Guns for Dalits: Athawale’s demand is divisive and dangerous
While it is true that violence against the Dalits has increased over the years — 47,064 cases of crimes against Dalits were registered in 2014, up from 39,408 in 2013 and 33,655 in 2012 — weapons are not the solutioneditorials Updated: Jul 13, 2016 22:01 IST
On July 11, Shiv Sena members stripped four Dalit men, tied them to a car and thrashed them in a village of Gir-Somnath district in Gujarat for skinning dead cows. While such incidents should not happen in the first place, it is futile to totally wish them away because India still remains a feudal and casteist society. So what should be best way to respond to such incidents? Or, how can we end such violence against Dalits? Most of us would argue that proper implementation of the laws, quick police and legal action, and deep social changes could ensure that people don’t indulge in such mindless violence. The new junior social justice minister Ramdas Athawale, however, has some unusual thoughts on tackling such attacks.
In an interview to Hindustan Times, the minister, who is also a poet and a painter, reaffirmed his pitch to allow Dalits to keep weapons for their self-protection. This is the second time that the minister, once a firebrand activist who, under the banner of the Dalit Panthers (a revolutionary organisation inspired by the Black Panther Party in the US), joined causes that are dear to the Dalit constituency. Mr Athawale also had a remarkable explanation for why there is so much violence against Dalits. The main reason for atrocities , the popular Dalit leader said, is inter-caste love and marriage.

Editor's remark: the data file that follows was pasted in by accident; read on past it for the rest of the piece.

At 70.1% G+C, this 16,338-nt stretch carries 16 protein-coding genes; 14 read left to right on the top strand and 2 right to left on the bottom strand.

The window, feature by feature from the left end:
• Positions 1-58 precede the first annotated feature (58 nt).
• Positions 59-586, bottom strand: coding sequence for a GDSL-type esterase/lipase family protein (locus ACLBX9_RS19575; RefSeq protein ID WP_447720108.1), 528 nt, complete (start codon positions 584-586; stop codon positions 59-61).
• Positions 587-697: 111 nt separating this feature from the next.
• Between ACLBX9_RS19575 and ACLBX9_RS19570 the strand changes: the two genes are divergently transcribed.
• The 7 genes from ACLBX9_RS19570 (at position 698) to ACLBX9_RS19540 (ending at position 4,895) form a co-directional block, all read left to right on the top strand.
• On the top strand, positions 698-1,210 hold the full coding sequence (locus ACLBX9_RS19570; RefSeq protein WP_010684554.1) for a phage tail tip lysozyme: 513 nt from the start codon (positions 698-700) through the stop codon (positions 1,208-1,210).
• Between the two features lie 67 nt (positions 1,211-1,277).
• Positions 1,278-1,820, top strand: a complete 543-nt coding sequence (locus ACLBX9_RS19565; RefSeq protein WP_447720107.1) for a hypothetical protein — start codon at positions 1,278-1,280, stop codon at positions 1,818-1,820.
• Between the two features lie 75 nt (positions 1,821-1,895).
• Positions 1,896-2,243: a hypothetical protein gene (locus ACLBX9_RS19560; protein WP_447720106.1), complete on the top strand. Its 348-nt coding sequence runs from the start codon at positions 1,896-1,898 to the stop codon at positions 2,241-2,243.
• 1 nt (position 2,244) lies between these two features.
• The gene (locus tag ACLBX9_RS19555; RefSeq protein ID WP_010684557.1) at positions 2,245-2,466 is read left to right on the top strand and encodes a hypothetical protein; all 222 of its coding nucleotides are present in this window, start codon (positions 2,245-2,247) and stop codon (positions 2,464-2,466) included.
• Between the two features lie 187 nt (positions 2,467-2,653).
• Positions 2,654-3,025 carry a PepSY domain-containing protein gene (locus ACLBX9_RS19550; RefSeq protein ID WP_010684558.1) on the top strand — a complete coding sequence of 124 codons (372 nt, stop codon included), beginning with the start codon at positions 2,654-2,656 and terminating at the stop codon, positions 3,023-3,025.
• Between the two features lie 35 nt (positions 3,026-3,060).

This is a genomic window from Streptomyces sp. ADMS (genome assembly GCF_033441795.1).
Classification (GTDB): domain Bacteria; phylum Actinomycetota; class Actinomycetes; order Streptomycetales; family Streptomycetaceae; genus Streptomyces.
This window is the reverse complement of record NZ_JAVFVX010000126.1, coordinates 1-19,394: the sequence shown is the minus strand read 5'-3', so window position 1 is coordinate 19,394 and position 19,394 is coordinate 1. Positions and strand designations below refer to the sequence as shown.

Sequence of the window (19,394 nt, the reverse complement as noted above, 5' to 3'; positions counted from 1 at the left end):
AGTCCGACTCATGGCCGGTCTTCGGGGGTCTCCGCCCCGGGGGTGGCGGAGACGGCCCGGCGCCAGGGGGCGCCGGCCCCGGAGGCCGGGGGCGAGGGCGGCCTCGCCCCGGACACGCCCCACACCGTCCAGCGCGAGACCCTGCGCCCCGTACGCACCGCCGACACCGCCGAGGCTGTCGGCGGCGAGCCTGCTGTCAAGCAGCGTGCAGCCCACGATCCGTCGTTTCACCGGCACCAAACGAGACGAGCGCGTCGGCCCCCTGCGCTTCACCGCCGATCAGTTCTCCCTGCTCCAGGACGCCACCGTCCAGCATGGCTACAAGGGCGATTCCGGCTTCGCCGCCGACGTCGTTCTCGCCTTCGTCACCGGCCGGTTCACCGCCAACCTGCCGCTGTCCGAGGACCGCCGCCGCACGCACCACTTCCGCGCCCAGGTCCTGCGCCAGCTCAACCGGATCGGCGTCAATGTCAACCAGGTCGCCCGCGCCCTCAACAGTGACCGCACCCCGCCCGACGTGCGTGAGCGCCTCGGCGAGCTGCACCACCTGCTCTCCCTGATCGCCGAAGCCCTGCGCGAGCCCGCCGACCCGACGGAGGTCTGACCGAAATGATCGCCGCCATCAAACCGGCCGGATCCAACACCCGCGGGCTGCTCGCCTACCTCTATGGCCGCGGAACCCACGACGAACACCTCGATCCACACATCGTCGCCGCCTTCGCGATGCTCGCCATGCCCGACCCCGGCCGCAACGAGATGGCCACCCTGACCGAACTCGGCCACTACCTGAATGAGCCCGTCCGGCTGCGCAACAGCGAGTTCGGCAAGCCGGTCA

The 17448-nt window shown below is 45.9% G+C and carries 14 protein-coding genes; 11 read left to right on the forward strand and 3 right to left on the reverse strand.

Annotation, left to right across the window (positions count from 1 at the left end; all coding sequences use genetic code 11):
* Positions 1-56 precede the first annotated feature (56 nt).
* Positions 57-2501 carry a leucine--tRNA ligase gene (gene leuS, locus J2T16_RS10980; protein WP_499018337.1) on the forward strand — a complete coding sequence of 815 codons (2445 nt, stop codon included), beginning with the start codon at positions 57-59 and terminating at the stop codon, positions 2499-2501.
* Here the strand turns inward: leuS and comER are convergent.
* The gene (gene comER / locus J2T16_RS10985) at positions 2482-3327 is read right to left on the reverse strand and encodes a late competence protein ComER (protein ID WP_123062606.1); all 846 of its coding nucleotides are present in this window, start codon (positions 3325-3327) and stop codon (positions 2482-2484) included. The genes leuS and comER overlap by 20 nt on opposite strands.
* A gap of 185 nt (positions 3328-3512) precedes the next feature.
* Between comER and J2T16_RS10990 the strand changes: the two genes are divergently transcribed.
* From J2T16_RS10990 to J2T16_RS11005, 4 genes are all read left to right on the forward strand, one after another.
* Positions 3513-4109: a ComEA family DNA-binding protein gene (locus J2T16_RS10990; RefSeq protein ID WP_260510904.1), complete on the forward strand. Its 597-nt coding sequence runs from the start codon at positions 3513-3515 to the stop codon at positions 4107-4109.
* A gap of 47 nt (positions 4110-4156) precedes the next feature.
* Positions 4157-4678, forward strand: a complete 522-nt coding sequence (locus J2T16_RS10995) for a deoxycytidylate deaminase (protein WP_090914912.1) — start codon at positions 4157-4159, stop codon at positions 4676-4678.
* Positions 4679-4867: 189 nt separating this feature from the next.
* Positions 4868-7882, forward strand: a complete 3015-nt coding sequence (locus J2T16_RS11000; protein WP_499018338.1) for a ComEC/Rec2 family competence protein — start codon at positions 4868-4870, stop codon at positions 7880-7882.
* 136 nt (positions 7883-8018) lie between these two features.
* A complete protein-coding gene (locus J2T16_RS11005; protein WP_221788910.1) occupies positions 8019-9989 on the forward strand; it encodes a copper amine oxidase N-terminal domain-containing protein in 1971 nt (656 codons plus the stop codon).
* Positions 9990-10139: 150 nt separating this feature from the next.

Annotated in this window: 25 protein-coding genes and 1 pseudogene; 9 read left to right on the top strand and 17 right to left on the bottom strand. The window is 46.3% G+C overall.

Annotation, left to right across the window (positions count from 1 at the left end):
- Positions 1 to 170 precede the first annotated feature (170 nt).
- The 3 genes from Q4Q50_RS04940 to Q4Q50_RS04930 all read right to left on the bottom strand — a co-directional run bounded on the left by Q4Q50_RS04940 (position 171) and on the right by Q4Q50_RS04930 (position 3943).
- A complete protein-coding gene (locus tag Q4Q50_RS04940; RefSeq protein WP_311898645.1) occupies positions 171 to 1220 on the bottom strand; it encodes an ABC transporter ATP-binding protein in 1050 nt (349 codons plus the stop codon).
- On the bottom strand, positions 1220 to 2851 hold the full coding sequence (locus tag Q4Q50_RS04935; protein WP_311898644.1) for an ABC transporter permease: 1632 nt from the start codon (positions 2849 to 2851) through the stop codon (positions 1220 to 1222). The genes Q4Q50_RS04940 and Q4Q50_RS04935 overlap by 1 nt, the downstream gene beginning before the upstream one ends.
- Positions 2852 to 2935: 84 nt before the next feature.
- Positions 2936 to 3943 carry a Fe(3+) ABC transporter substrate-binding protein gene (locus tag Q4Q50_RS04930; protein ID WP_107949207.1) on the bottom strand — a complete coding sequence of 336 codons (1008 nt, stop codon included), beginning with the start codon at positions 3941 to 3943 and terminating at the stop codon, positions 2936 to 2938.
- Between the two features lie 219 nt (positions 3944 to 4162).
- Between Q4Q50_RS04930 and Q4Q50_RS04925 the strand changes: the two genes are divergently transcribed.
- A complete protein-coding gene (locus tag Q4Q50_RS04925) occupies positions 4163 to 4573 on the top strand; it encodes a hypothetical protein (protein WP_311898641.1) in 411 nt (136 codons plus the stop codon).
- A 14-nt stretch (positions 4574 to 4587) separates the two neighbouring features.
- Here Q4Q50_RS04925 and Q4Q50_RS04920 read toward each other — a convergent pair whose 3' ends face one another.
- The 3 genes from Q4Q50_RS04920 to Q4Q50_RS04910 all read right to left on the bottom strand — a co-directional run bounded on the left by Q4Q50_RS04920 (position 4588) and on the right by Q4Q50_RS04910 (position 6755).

Mr Athawale’s demand for weapons for Dalits is not new. He made the same demand in January after Hyderabad University Dalit scholar Rohith Vemula’s suicide. His argument: The Sikhs are allowed to keep arms and, so people are afraid to get into a fight with them, forgetting effortlessly that Article 25 of the Constitution deems the carrying of ‘kirpan’ to be included in the profession of the Sikh religion.
While it is true that violence against Dalits has increased over the years — 47,064 cases of crimes against Dalits were registered in 2014, up from 39,408 in 2013 and 33,655 in 2012 — arming them is not the solution.
Moreover, if one community is allowed to keep weapons because they are feeling unsafe, it will open a floodgate of demands. Mr Athawale should take note how lax gun control laws are creating havoc in the US. In a country as diverse as India, can we afford to do such a thing? Even making such contentious ideas is wrong and dangerous.
And he as the social justice minister should be the last person proposing such a silly idea. His work is cut out: He is responsible for welfare, social justice, and empowerment of disadvantaged and marginalised sections of society. There are different ways of empowering a community, arms licenses for everyone is definitely not one of them.